Strong El Niño episodes are characterized by warm sea surface temperatures and strong thunderstorm activity in the eastern tropical Pacific, but their influence is nearly global. Such episodes can induce severe droughts and wildfires in some faraway regions and intense rainfall and catastrophic floods in others. These remote linkages, or drivers, are examples of atmospheric teleconnections, and they play a critical role in regional climate variability.
Often, the physics and dynamics underlying such teleconnections are neither well understood nor accurately represented by state-of-the-art climate models. Overcoming this knowledge gap will be key to improving not only future regional climate change projections but also seasonal forecasts. Improving projections and forecasts would have huge societal benefits, especially in regions that are particularly vulnerable to climate change impacts. To better understand atmospheric teleconnections, the next generation of climate scientists must be holistically trained in the underlying physics, climate modeling, and innovative data analyses techniques.
One project, called Globally Observed Teleconnections and Their Role and Representation in Hierarchies of Atmospheric Models (GOTHAM), aims to better understand large-scale modes of climate variability and their mutual interactions. This project is funded by the Belmont Forum and the Joint Programming Initiative “Connecting Climate Knowledge for Europe” (JPI Climate). GOTHAM combines novel complex system-based analysis methods with superensembles of atmospheric models generated through distributed computing using the citizen science platform climateprediction.net (also known as CPDN).
Within the framework of this project, 27 aspiring young scientists and several experts on teleconnection patterns and data science attended the GOTHAM International Summer School in Potsdam, Germany. Similar to GOTHAM itself, the school program integrated diverse topics, including midlatitude flow, stratospheric teleconnections, the El Niño–Southern Oscillation, and monsoons. The program also focused on the interplay between these different teleconnections and the affected regions. (A detailed report of the summer school can be found here.)
In addition to in-depth lectures and student poster sessions, practical exercises provided hands-on training for CPDN and several Python-based complex systems tools. For example, one group of students used CPDN data on the unique atmospheric circulation pattern of summer 2010, which induced severe weather extremes like the heat wave in Russia and floods in Pakistan. Advanced, complex network-based analysis techniques were applied to a large ensemble of simulations of that summer to help understand the underlying physical pathways.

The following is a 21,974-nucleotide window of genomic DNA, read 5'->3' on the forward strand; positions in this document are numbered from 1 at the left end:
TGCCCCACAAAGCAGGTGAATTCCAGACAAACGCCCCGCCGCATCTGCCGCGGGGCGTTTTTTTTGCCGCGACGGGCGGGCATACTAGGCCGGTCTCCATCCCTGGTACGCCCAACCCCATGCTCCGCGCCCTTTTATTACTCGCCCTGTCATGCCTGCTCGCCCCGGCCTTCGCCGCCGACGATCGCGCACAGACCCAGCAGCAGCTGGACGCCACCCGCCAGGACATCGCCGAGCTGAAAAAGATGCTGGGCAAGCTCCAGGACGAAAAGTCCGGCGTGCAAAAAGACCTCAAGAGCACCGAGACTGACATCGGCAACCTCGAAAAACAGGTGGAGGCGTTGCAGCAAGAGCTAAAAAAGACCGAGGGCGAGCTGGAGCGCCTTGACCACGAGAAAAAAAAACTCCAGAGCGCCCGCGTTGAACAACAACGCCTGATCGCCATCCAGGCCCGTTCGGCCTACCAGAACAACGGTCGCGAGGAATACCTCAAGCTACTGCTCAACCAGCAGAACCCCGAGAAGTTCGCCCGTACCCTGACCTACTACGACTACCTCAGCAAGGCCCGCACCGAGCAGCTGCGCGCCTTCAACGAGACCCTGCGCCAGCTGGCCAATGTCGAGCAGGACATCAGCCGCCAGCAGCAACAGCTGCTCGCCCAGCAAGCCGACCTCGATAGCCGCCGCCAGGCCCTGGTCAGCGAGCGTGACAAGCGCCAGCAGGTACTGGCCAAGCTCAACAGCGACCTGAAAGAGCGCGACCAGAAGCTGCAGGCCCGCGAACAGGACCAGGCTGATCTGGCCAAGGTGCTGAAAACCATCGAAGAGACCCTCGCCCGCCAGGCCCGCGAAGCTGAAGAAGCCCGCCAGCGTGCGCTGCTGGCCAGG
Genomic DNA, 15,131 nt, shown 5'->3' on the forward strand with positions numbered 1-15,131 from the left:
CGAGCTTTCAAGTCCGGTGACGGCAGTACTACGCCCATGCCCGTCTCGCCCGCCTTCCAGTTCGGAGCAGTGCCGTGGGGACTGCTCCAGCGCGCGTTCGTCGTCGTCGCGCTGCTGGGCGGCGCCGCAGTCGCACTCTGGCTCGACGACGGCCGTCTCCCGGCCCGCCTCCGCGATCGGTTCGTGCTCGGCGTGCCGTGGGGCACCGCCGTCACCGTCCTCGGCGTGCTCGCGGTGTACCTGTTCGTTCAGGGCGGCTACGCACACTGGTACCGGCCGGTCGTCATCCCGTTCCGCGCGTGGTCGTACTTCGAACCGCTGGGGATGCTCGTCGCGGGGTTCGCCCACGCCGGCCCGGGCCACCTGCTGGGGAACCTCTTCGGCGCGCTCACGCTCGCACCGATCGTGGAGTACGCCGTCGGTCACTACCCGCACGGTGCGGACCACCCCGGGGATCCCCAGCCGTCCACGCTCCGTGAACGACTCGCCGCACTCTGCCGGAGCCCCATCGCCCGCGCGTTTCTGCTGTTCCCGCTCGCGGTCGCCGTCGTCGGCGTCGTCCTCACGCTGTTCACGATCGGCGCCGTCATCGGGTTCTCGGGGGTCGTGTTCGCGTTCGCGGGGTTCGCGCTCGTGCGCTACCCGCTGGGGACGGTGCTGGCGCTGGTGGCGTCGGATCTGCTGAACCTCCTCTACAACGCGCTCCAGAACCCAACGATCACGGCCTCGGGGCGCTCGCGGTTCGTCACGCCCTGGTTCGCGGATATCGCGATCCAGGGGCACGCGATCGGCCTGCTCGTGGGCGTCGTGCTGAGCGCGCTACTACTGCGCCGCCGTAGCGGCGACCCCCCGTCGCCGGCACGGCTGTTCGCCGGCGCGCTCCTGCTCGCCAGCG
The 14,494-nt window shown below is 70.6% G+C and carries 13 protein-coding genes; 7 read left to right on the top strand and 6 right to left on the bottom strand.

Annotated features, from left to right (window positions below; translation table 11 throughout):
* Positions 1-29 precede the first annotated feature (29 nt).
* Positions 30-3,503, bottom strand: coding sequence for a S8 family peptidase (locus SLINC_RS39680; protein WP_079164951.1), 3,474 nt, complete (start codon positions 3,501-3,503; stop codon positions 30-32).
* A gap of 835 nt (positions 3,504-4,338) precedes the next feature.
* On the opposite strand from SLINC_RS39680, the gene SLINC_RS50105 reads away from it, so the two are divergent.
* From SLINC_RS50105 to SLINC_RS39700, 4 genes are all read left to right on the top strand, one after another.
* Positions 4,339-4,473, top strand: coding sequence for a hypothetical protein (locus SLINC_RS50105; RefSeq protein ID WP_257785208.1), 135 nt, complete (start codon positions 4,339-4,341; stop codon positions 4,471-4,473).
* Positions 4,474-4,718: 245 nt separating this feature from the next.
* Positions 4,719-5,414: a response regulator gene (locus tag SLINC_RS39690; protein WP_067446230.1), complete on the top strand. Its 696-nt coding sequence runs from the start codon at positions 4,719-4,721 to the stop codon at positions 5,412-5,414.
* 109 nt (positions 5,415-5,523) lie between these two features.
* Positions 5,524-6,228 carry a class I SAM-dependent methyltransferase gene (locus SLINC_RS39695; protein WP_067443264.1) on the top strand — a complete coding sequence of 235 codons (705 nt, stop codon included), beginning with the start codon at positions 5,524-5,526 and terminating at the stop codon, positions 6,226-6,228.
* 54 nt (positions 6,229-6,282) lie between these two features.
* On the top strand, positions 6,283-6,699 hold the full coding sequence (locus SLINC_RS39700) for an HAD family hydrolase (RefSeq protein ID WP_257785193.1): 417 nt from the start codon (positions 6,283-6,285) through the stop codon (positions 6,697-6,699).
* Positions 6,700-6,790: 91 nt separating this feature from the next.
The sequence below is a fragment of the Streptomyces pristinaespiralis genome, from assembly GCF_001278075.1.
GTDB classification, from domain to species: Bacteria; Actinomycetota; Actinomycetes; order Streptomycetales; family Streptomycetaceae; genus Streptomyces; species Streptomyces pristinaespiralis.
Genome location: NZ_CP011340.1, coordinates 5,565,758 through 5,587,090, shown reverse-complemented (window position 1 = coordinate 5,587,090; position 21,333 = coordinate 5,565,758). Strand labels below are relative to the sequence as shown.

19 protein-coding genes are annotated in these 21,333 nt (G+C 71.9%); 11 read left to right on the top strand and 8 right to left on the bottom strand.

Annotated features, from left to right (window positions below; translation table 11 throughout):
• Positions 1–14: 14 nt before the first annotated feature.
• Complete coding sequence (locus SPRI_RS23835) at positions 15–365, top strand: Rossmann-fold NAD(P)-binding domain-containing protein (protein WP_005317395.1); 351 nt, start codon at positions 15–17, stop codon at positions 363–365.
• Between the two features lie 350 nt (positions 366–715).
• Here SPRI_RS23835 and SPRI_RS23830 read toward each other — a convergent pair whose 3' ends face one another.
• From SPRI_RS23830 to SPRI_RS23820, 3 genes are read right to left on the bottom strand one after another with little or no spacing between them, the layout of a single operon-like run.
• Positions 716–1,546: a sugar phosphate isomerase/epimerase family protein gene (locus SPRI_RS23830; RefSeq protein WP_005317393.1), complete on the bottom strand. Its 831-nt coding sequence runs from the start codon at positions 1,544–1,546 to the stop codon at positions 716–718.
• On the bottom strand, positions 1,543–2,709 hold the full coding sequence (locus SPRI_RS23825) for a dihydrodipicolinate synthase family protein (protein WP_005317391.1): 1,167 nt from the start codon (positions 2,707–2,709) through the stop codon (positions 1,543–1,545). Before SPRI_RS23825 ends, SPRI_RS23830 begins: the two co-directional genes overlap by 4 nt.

Our experience with this summer school demonstrates that integral training on both theory and practice can be achieved within even the short period of only 1 week. The participating young researchers obtained important foundational training for applying their newly gathered methodological skills to their specific research questions. They also started new collaborations with climate and data experts.
Finally, the school underscored the necessity and importance of combining expertise from different disciplines: climate scientists, data scientists, and seasonal forecast experts. Integrating these different fields constitutes a crucial step toward better understanding the physics behind and the role of atmospheric teleconnections.
The authors thank Scott Osprey and all GOTHAM partners for their support in organizing this school. Financial support has been provided by the German Federal Ministry for Education and Research (grants 01LP1611A and 01LN1306A).
—Eftychia Rousi (email: [email protected]), Potsdam Institute for Climate Impact Research, Germany; Dim Coumou, Potsdam Institute for Climate Impact Research, Germany; also at Institute for Environmental Studies, Vrije Universiteit Amsterdam, Netherlands; and Reik V. Donner, Potsdam Institute for Climate Impact Research, Germany